By Albert Lulushi/
In 1949 a newly-minted branch of the CIA, flush with money and burning with determination to roll back the Iron Curtain, embarked on the first paramilitary operation in the history of the Agency. Theirs was an elaborate plan, coordinated with the British Secret Intelligence Service, aimed at detaching Albania, the weakest of the Soviet satellites in Europe, from Moscow’s orbit. The operation suffered a dismal failure and was substantially shut down by 1954.
Operation Valuable Fiend: CIA’s First Paramilitary Operation against the Iron Curtain uncovers the true story behind CIA’s Albanian operation – beyond the simplistic view often taken on the subject that assigns the blame for the failure of the operation to Kim Philby, the most famous Soviet mole inside the British SIS.
Operation Valuable Fiend is the first book to offer a full accounting of the operation based on hundreds of declassified CIA documents, memoirs, and recollections of key participants in the operation. The book is unique not only for its extensive use of primary sources, but also because it presents a multi-faceted view of the story, correlating and juxtaposing facts and elements of the operation reported by participants on the American side against those recounted by their opponents on the Communist side.
Valuable Fiend reveals the true factors that contributed to the ultimate failure of the operation, including: An atmosphere of competition and jealousy, rather than cooperation, between branches of the CIA and between the CIA and other friendly intelligence services.
Distracted and inexperienced CIA case officers outsmarted by operatives of a ruthless Stalinist regime determined to consolidate its power with no mercy for their opponents.
Conflicts and rivalries among the anti-Communist factions, exacerbated by the intrigues of King Zog, CIA’s colorful ally who was Europe’s only Muslim monarch, married to a Hungarian-American countess, and a member of Egypt’s Muslim Brotherhood, all at the same time.
In addition, and perhaps most importantly, the book shows the imprint that the operation left on the planning and execution of other Cold War paramilitary actions that followed, including CIA’s coup d’états in Iran and Guatemala, and the Bay of Pigs invasion in Cuba.
[Operation Valuable Fiend: The CIA’s First Paramilitary Strike Against the Iron Curtain]
History US $24.95
In 1949, a newly minted branch of the CIA, flush with money and determined to roll back the Iron Curtain, embarked on the first paramilitary operation in the history of the agency. They hatched an elaborate plan, coordinated with the British Secret Intelligence Service, to spark an uprising and detach Albania, the weakest of the Soviet satellites in Europe, from Moscow’s orbit. The operation, called Valuable Fiend, resulted in dismal failure and was shut down by 1954.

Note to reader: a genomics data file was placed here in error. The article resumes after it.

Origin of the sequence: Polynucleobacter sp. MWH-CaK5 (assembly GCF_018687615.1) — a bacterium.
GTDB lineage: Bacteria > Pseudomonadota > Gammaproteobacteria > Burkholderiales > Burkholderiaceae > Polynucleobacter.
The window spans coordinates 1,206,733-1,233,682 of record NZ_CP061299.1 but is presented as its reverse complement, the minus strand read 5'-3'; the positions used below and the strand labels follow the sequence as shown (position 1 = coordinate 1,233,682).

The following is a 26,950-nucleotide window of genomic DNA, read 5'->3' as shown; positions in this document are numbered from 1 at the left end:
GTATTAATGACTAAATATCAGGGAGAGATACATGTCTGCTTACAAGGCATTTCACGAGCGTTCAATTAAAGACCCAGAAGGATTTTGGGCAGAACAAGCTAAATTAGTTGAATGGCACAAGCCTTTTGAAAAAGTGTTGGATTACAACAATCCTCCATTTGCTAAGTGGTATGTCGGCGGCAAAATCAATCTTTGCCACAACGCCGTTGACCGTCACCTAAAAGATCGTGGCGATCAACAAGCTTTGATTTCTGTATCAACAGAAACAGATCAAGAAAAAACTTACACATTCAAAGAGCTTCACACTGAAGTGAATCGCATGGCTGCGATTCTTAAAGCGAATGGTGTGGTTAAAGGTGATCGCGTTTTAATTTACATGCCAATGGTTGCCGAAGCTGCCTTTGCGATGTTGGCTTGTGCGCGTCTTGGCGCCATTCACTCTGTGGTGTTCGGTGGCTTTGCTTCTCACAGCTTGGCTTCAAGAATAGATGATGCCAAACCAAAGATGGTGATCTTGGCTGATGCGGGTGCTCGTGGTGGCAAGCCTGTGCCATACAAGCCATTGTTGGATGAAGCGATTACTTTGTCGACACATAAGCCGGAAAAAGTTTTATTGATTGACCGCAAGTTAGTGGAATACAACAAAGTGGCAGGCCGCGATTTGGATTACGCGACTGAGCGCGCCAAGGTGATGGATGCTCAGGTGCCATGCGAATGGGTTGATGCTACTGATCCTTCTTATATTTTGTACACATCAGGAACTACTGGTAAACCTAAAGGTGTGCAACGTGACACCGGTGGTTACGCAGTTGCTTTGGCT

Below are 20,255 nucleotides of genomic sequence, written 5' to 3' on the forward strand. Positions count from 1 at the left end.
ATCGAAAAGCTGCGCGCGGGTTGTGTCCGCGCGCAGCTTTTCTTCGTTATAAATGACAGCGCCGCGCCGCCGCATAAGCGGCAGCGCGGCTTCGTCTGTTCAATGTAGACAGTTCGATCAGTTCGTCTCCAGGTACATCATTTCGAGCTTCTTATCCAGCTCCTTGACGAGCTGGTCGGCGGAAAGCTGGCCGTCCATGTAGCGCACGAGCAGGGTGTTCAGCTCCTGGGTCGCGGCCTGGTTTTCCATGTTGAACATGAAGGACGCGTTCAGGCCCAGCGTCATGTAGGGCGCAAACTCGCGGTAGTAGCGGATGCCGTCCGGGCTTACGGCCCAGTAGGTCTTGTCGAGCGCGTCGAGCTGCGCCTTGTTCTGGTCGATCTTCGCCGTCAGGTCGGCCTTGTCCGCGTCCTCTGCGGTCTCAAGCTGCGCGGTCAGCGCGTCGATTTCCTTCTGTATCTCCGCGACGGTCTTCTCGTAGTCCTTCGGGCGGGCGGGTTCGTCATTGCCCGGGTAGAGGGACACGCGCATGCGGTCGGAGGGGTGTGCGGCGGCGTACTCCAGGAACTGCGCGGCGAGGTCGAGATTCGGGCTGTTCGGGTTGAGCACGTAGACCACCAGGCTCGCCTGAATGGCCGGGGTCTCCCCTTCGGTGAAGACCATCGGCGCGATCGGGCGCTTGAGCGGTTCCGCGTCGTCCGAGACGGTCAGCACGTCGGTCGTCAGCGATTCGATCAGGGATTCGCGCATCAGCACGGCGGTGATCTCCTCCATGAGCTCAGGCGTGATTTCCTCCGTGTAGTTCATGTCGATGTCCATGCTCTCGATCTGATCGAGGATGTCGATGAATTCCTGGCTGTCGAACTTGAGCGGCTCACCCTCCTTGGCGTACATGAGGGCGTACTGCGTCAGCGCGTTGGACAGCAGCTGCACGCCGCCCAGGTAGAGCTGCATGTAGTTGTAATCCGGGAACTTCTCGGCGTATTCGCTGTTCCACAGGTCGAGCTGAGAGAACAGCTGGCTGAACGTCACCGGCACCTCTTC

In this groundbreaking book, Albert Lulushi gives the first full accounting of this CIA action, based on hundreds of declassified documents, memoirs, and recollections of key participants, including Albanian exiles recruited for missions and their Communist opponents. Up till now, the story of the operation has been obfuscated and even distorted. Some blamed the Soviet mole Kim Philby for sabotaging it, and CIA memoirs were heavily sanitized.
Narrating the early days of the operation, Lulushi recaptures its heady promise, the zeal of the men in charge, and the courage of the Albanian patriots who risked and often gave their lives in paramilitary actions. He also documents the range of factors that led to its failure, from inexperienced CIA case officers outsmarted in spy-vs.-spy games by their ruthless Stalinist opponents to inter-branch rivalries within the CIA and conflicts and lax security among anti-Communist exile groups. Yet Operation Valuable Fiend was also the proving ground for techniques used in later CIA paramilitary actions—involving some of the same agency operatives—including the successful coups d’état in Iran and Guatemala and the disastrous Bay of Pigs invasion of Cuba.
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Albert Lulushi, a native of Albania, fled to the West in 1990. He moved to the United States in 1991 and built a successful career as an information technology entrepreneur working with US government agencies and Fortune 500 companies. He has assisted US government officials at the highest levels in establishing and conducting relations between the United States, Albania, and Kosovo since the fall of Communism. He lives in Oakton, Virginia.
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“Albert Lulushi has told a fascinating story well and made excellent use of untapped archival resources.”
— David Robarge, chief historian, Central Intelligence Agency
“An important and well-researched account of one of the Cold War’s less known and often misunderstood clandestine operations . . . The book tells a lively and well-written, if discouraging, story. The reader has a treat in store, and any student of the history of America’s role in the Cold War will find the book indispensable.”
—Ambassador Frank G. Wisner, former ambassador, Under Secretary of Defense for Policy, and Under Secretary of State for International Security Affairs
“In Operation Valuable Fiend, Albert Lulushi has done a splendid job in updating our knowledge of the clandestine activities that CIA and its partners conducted in Albania in the late 1940s and early 1950s.”
—Nicholas C. Pano, professor emeritus of history, Western Illinois University
[Barcode with ISBN: 978-1-62872-322-9 and price: $24.95]